Typically, all parties in the courtroom have an interest in plea deals. Beyond the defendant, the prosecuting attorneys are seeking a successful prosecution while expending the least amount of resources. A deal that results in a guilty plea and prevents the case from appearing before a jury accomplishes both the goal of punishing the alleged criminal and saving time and money. “The system has an interest in accepting these deals,” Nevins said.
Additionally, judges have an interest in upholding the deal, because it also saves their office resources and maintains a level of trust between the judge and the prosecuting attorneys, who may be hesitant to bring plea deals before judges who are repeatedly unwilling to follow their recommendations.
In the case of Califano, who is facing 25 counts of criminal sale of heroin, 32 counts of possession of heroin with intent to sell, 70 counts of possession of cocaine, 36 counts of criminal sale of cocaine and 36 counts of possession of cocaine with intent to sell, the sheer number of charges may be part of a strategy on the part of prosecutors to prompt him to accept a deal, according to Nevins.
Becoming a confidential informant is a separate matter, but plea deals can be made to work around a defendant who is working as one.
For instance, defendants can plead guilty to some or all of the charges against them, and have sentencing held off while they collect information on other alleged criminals for both law enforcement personnel and prosecutors.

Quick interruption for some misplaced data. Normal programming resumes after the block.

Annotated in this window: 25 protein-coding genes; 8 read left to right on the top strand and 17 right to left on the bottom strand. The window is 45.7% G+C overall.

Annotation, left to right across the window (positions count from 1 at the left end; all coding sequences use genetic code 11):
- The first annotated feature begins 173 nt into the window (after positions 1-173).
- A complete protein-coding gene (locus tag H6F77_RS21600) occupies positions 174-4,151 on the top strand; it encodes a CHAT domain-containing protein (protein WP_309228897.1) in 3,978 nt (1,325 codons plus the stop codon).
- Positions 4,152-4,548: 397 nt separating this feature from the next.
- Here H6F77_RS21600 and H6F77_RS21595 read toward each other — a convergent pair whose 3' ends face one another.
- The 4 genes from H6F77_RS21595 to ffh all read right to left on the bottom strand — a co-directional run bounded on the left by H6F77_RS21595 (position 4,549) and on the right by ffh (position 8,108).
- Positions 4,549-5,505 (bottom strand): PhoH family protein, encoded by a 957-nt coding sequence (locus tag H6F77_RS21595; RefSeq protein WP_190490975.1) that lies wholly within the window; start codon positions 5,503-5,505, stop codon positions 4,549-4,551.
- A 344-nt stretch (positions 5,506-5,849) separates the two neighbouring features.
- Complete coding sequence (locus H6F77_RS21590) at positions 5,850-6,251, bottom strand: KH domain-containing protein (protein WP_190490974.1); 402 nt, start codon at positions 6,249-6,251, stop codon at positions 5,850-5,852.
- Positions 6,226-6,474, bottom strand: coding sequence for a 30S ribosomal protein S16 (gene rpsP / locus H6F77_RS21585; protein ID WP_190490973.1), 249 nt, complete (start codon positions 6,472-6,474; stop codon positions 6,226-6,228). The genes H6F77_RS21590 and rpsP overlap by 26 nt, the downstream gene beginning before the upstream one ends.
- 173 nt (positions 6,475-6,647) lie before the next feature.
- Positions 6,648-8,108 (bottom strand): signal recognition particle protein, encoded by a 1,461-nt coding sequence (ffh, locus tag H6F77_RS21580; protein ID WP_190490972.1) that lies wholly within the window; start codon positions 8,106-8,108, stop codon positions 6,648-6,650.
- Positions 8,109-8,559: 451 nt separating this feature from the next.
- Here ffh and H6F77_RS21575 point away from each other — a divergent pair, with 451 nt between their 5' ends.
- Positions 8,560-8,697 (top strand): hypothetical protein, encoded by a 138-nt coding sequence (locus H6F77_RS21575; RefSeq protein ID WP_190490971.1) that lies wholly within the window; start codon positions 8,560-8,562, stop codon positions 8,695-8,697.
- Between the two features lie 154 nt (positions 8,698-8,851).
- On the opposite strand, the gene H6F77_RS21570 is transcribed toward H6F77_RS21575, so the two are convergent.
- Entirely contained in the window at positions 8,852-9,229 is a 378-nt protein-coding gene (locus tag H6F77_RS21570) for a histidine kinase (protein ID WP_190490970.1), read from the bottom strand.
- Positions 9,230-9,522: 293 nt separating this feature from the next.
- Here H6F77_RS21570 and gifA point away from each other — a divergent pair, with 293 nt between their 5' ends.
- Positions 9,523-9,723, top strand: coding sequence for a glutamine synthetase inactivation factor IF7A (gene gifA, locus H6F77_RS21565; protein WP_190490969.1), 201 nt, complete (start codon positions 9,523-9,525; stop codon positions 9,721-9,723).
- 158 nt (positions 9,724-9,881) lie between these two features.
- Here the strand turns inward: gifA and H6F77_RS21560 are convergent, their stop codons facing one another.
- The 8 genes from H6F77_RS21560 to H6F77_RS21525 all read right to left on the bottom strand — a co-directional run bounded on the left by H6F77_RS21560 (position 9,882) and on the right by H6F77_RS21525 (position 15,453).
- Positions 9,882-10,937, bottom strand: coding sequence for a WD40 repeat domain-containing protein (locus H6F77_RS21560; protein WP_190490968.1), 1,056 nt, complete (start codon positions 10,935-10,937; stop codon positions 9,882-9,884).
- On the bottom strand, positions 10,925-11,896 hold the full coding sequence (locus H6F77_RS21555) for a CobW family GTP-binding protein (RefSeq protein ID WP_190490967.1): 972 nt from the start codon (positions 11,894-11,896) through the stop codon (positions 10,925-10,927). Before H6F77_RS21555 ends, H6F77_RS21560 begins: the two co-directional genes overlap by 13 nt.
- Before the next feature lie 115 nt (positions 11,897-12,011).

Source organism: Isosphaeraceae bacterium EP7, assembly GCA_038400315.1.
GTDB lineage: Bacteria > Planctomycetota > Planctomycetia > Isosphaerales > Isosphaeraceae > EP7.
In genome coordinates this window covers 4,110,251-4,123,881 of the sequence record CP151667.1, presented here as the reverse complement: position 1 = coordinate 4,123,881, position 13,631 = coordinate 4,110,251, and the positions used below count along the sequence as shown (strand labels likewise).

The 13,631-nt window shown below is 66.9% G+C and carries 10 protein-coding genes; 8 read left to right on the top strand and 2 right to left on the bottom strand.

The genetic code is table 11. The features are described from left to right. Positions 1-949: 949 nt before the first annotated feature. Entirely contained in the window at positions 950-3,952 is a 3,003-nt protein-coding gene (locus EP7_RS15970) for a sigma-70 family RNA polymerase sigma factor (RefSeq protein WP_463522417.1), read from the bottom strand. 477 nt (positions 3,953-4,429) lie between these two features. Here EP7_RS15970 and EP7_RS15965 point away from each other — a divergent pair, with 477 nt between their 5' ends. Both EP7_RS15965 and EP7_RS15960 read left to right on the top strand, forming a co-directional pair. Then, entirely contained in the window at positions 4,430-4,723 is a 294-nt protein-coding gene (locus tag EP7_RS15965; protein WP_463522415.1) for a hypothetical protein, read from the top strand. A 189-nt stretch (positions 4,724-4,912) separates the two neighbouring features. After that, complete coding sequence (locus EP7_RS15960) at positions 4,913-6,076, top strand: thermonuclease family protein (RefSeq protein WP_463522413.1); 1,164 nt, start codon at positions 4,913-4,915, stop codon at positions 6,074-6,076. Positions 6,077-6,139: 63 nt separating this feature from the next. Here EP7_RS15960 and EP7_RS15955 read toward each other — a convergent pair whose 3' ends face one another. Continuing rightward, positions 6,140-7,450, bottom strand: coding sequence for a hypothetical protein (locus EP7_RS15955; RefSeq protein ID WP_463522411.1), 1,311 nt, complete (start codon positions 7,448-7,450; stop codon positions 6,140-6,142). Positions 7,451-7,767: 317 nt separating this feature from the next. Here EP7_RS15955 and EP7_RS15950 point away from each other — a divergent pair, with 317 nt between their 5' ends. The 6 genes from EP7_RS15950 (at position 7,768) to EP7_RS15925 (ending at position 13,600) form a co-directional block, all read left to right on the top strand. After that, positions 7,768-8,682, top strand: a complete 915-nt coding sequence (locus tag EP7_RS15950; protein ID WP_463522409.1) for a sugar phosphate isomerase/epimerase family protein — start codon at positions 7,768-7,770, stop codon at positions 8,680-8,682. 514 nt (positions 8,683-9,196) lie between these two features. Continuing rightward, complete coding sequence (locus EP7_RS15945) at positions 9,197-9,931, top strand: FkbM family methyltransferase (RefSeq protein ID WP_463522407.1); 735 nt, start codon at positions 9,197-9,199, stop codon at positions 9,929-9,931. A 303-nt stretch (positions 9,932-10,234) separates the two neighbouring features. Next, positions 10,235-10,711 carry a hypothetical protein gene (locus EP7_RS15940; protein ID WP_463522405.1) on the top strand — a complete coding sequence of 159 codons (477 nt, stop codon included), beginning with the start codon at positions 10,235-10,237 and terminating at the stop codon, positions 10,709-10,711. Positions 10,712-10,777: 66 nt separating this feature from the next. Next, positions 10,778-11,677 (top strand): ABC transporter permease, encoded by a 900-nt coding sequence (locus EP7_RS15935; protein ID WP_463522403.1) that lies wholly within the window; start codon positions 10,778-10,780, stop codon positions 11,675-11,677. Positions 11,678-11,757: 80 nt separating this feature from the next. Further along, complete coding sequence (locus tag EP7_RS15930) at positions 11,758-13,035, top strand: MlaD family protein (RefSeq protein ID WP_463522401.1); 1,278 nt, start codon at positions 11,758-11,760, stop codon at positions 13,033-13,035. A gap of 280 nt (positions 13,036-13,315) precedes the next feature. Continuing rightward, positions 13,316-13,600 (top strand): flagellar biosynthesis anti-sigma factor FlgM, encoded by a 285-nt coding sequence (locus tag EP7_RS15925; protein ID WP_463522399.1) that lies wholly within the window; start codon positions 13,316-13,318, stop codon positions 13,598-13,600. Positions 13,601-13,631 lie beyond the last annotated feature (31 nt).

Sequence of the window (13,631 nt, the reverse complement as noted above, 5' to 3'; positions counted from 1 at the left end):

If those officials were to find that the information provided was useful, they could go drop or reduce the charges. However, it is a risky proposition for defendants who — beyond risking running afoul of other alleged criminals — have no guarantee that the information they provide will be deemed acceptable to law enforcement officials and prosecutors.
“You’re putting a lot of trust into the police and prosecutors, who are generally not on the side of the defendant,” Nevins said. “Usually you’re often pleading guilty to stuff up front, and hope that at the end, they find the information useful. Even if the prosecutor says his info was helpful, the judge has to consider it, and there is a risk they can disregard the prosecutors’ recommendations.”
It is possible that with Mahan putting a spotlight on Califano’s case, prosecutors might no longer view him as a possible asset, if they thought that in the first place. “How do you snitch on a drug dealer when you’re in the community and they suspect you of working with law enforcement?” Nevins said. “His safety, and the effectiveness of any undercover operation, would be jeopardized.”
Garden City-based Mitchell Barnett, Califano’s defense attorney could not be reached for comment. Additionally, responding to a Herald inquiry, Nassau County D.A. spokesman Brendan Brosh said his office could not comment on an ongoing criminal case.
Still, the deal that Mahan described is possible, if unlikely at this point. “Sure, it’s within the realm of possibility,” Nevins said. “But the earlier you cooperate, the more likely you’re going to get a deal.”
She also noted that Califano’s relatively high bail does not preclude a deal. “The bail is high, but there’s higher,” she said. “It doesn’t mean you couldn’t be in for a deal.”